Thompson's two strategies for meeting those
goals include adoption of common standards and the forming of two
consortia whose focus is development of new educational assessment
1. Adoption of new Common Core State
- Thompson said these new common core standards were developed by a
partnership of the Council of Chief State School Officers and the
National Governors Association. They were written by Achieve, The
College Board and ACT, following U.S. Department of Education criteria
of higher, fewer, clearer standards that are internationally
- The new common standards have been adopted by 46 states and the
District of Columbia. Minnesota is one of four states that have not
adopted the standards, along with Texas, Virginia and Nebraska. These
four states believe they already have high standards customized to the
states' goals. Thompson agreed that Minnesota does have high standards,
especially in math.
- Common standards ensure that students are receiving a high quality
education, consistent from state-to-state and nationwide.
- The standards ensure that students are prepared for success in
postsecondary education and the workforce.
2. Creation of two state consortia.
Two consortia won the competition for two
$180 million grants from the U.S. Department of Education for developing
new educational assessment systems: Partnership for Assessment of
Readiness for College and Careers (PARCC) and Smarter Balanced Assessment
The federal grants require that these
next-generation assessment systems be implemented in the 2014-2015 school
The PARCC consortium. This consortium
represents 25 million students in 22 member states and the District of
Columbia. Its assessment system has four components:
- Performance-Based Assessment: Required; includes extended tasks
and applications of concepts and skills; done at end of school year;
represents total learning of students over the year; generates data for
- End-of-Year Assessment: Required; includes innovative,
computer-based test items; includes student growth data and data for
- Diagnostic Assessment: Optional; done at beginning of school
year; acts as early indicator of student knowledge and skills to inform
instruction, interventions and professional development during school
- Mid-Year Assessment: Optional; performance-based; emphasis on
hard-to measure standards; timely information to track students
throughout the year to allow appropriate adjustments, intervention and
An additional required component will assess
students' speaking and listening skills.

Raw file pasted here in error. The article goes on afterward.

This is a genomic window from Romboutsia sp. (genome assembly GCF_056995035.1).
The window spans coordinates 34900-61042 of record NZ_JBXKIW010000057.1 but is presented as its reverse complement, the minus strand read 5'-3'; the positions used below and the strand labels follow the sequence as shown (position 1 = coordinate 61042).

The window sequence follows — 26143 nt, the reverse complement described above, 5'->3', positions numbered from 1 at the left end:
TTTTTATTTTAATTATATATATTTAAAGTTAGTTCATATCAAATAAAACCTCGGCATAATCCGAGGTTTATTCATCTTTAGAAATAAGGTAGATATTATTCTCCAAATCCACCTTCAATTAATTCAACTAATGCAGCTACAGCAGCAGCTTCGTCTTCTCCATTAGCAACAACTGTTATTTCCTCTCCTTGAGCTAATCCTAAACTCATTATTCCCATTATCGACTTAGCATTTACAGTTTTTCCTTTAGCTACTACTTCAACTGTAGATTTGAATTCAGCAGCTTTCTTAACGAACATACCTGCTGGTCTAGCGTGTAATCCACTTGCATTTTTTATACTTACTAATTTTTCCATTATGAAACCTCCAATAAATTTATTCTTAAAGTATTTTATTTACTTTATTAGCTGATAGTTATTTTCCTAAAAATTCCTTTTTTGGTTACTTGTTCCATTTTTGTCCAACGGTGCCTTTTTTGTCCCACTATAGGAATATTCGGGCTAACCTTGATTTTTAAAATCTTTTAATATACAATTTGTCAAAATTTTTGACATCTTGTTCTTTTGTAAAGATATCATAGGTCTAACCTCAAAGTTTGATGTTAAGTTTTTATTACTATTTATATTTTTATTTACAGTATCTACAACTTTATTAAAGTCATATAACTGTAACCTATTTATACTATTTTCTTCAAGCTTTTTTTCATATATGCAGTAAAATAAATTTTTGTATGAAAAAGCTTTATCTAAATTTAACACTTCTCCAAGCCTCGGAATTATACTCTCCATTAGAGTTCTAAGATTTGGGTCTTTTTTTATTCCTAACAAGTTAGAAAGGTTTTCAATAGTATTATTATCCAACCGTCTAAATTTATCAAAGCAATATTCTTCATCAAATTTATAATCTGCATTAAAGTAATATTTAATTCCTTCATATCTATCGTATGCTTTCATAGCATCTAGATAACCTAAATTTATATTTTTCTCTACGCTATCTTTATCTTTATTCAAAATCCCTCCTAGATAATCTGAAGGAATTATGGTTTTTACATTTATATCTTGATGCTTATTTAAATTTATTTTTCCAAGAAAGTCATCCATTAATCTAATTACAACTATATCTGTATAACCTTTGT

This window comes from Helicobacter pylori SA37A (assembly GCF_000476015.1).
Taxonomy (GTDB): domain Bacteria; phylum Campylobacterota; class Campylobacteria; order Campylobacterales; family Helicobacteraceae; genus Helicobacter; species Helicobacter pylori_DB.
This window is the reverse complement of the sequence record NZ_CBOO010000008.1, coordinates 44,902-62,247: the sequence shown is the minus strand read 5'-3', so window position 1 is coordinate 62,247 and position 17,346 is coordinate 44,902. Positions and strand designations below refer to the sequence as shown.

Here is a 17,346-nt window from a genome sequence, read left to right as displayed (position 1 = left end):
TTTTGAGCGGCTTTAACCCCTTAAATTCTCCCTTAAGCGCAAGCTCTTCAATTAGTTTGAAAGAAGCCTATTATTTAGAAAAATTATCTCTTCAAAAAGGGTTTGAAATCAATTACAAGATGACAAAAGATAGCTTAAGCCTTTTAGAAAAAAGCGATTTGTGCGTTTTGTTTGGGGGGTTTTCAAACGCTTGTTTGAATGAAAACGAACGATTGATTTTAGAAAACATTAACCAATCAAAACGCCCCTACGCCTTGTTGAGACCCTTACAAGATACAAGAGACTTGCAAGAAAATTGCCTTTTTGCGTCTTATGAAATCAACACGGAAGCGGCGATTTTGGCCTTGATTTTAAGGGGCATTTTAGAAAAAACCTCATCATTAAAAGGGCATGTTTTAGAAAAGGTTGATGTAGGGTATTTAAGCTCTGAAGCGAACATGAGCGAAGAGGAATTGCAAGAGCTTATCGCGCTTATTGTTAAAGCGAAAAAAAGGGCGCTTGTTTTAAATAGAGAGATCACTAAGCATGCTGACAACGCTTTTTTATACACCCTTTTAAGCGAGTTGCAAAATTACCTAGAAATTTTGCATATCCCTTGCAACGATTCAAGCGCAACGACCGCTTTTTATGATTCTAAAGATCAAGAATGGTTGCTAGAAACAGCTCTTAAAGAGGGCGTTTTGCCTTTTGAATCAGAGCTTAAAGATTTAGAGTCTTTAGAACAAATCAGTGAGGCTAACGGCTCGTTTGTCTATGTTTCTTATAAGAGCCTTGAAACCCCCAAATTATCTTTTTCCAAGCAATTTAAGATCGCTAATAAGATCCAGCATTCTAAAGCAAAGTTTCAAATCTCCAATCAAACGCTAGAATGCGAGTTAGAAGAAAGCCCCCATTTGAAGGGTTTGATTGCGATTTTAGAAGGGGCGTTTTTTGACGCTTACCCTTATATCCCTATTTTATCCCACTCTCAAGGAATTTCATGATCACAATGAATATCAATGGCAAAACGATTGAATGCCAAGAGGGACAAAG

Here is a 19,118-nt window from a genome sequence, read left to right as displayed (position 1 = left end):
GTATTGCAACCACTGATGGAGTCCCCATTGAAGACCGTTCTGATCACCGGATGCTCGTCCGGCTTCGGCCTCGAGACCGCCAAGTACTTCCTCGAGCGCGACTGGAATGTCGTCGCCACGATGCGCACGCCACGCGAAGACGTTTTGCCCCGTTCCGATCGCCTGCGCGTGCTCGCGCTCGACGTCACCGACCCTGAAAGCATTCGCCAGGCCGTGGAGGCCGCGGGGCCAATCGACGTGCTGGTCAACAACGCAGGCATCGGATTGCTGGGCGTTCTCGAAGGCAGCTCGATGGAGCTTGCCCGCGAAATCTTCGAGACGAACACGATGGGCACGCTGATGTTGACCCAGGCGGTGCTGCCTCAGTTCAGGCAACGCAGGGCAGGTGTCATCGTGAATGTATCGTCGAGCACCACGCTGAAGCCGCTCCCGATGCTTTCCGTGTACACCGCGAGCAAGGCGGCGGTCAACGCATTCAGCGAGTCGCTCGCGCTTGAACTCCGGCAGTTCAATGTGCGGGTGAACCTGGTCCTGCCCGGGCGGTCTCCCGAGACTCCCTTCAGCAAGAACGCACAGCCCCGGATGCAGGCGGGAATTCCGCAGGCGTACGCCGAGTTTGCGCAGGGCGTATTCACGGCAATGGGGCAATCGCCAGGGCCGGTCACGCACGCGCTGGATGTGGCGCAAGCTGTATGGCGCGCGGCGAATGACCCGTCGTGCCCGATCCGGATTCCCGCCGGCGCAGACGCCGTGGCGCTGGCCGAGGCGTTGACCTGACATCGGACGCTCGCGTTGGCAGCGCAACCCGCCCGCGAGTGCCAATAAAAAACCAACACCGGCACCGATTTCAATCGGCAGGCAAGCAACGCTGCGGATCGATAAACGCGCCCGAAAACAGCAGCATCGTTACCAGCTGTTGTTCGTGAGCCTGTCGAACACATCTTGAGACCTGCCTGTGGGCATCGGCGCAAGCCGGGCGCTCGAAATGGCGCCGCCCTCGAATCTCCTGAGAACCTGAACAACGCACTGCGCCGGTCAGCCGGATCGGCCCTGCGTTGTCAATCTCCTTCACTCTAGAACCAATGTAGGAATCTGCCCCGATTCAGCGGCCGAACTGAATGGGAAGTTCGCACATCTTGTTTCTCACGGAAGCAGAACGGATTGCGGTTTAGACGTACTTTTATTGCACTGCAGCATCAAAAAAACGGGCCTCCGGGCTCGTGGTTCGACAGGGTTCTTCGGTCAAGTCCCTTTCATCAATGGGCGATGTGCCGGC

"They'll be much different from the tests
kids have been taking up to now," Thompson said of the new assessments.
They include new item types that reflect new common core standards,
critical and analytical thinking and 21st century skills.
The new tests will all be computer-based
tests and will incorporate digital technology and artificial intelligence
The Smarter Balanced Assessment Consortium.
This consortium represents 19 million students in 25 states. Its
assessment system is based on four key premises and principles:
- Use computer adaptive testing. In this type of testing, when a
student takes a test, the next question is based on the student's
response to the current question; it continually adapts to present
students with test items best suited to their skill level. Also, the
test takes less time, because no questions are asked that are too easy
or too difficult for the individual student. The main downside of
computer-adaptive testing is that it requires a bigger test-item bank,
which Thompson said is more expensive to develop and maintain.
- Use assessment to inform instruction. Interim assessments during
the school year are a big part of the assessment system, as are assets
like model curriculum units and professional development tools and
- Involve teachers in test development and scoring. The Smarter
Balanced consortium requires that assessment contractors like Pearson
who are developing the next-generation assessments use local teachers to
perform 33 to 50 percent of the new item/task development. Teachers will
also score items and performance tasks for which AI scoring is
- Emphasize evidence-centered design and research-based approaches.
Based on these principles, the Smarter
Balanced assessment system comprises three components:
- End-of-Year Assessments. These are computer-adaptive tests,
covering English language assessment and math. They are used in grades 3
through 8 and in high school and are given during the last 12 weeks of
the school year.
- Performance Tasks. These are project and research-based tasks
involving multiple classroom sessions. They are designed to assess
students' critical and analytical thinking and 21st century skills.
- Interim Assessments. These are locally developed,
computer-adaptive tests given during the school year. They are designed